Shaun White’s victory did not just make winter Olympic history. For him, it was a personal victory. For us, an example of what to do when we do not meet up to our own and others expectations. What to do when we fail.
If you haven’t heard of Shaun White’s gold medal win at Pyeong Chang, you may just be living in a cave or not care about the Olympics. Typically, I pay little attention to sports, but the Olympics are not just examples of great athleticism, but of great humanity and perseverance.
Shaun White had 2 gold medals in his repertoire by 2011. He was considered the best. He may have been a bit cocky too, as he competed in Sochi. Sochi had all kinds of problems already, from bad weather to badly built structures, but the Olympics are all about facing these adversities and winning over them. Shaun did not. He came in 4th, not even medaling.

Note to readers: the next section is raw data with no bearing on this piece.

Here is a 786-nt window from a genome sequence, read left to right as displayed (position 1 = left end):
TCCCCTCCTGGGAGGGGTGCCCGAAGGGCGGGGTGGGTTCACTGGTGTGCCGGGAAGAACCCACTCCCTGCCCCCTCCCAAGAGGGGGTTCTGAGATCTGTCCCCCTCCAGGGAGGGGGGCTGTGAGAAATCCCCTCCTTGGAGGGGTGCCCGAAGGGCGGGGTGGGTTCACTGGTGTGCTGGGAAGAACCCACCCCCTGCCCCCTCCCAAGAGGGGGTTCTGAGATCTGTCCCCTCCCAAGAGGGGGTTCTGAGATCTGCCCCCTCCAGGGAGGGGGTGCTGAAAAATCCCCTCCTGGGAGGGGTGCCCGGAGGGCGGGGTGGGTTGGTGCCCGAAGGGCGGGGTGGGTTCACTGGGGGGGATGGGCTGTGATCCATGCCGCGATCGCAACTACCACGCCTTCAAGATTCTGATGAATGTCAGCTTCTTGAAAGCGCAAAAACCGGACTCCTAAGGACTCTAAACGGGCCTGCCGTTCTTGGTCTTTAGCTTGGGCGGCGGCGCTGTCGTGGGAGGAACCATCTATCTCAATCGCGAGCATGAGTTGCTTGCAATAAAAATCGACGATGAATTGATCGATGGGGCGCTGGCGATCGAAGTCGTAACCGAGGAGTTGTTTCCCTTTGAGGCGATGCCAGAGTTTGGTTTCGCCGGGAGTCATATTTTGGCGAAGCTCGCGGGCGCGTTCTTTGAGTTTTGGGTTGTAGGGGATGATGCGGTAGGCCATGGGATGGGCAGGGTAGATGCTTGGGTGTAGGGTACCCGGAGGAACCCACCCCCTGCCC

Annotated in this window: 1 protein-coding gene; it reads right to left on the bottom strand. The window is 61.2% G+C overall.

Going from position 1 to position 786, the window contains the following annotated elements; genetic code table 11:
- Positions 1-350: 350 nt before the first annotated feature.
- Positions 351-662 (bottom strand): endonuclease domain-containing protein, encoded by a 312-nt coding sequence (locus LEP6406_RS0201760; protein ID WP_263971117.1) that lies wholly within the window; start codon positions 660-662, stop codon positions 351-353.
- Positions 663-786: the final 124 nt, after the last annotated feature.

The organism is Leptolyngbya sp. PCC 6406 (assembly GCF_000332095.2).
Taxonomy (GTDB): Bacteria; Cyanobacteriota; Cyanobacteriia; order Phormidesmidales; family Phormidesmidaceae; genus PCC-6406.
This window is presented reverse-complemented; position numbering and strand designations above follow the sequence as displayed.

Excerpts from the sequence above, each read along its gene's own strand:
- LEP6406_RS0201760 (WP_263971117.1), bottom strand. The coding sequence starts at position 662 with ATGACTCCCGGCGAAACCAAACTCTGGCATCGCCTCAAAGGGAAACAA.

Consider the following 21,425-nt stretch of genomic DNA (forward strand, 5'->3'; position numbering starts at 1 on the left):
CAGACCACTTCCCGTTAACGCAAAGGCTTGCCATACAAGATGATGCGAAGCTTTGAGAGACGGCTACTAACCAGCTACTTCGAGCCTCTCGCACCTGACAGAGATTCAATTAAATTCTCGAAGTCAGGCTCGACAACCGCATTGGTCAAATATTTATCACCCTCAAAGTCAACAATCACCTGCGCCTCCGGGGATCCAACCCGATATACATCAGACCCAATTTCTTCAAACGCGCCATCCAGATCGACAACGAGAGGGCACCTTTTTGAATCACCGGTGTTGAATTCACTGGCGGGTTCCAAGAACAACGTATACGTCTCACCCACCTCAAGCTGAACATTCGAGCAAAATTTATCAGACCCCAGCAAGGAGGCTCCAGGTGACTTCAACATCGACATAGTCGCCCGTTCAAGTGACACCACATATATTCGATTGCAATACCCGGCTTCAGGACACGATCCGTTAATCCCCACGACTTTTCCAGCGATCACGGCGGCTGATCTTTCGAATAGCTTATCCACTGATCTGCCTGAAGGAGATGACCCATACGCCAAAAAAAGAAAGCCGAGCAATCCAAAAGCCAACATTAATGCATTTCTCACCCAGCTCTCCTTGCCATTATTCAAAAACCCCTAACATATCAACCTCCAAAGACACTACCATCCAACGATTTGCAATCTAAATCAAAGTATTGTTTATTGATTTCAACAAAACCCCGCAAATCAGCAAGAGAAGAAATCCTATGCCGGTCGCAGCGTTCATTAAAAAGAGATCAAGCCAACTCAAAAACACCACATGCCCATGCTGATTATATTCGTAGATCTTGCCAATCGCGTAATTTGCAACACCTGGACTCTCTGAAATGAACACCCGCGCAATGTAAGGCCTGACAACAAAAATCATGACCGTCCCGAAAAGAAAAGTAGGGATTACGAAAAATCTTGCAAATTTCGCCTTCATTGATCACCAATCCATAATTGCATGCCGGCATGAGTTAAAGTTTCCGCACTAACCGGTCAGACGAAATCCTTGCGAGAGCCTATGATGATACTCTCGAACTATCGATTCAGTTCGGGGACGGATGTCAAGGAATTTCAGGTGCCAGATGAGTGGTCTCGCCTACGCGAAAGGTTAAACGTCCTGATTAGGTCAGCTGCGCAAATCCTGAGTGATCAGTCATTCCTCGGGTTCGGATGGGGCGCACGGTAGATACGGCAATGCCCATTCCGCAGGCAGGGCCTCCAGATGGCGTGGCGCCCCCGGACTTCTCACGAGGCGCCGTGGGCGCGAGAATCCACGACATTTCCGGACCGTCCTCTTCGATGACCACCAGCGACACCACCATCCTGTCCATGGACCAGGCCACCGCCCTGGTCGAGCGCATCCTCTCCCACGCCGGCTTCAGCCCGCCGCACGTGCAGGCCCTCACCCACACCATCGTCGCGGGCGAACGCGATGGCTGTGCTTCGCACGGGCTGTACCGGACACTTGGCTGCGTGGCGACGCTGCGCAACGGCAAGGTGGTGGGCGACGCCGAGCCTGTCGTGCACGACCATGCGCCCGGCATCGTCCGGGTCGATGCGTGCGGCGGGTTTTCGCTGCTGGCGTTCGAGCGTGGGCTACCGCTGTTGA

From what I know, he felt his lowest mentally after that point. 4 years later, he hits his head on a ramp while practicing, needs 62 stitches in his face, and seriously faces the fear and reality that something like that could happen to him again if he keeps going.
4 months later, he wins gold in Pyeong Chang and cries tears of complete joy and relief.
When we fail in a big or small way, it’s easy to throw a pity party and go a different direction. Whenever I start a new job, I find myself failing in small ways every day. At first, I allowed these failures to define me and beat myself up over and over again at home because of them, until one day I got fired. Big fail! My world came crashing down in a way, but relief came too. My biggest fear had come true and I may have not handled it in the best way, but it shaped me none the less.
At my next job, I was terrified of messing up, being criticized, or reprimanded. Through my small failures came small victories.
My point is, failure shapes you. With each mistake your mind begins to process life differently. You begin to understand that failure will happen, you can’t stop trying when it does, and you can’t let it change the way you see yourself.
Hopefully, one day, you’ll be like White, so when you fail, rather than just continuing on, you come back better than ever and blow all expectations out of the water.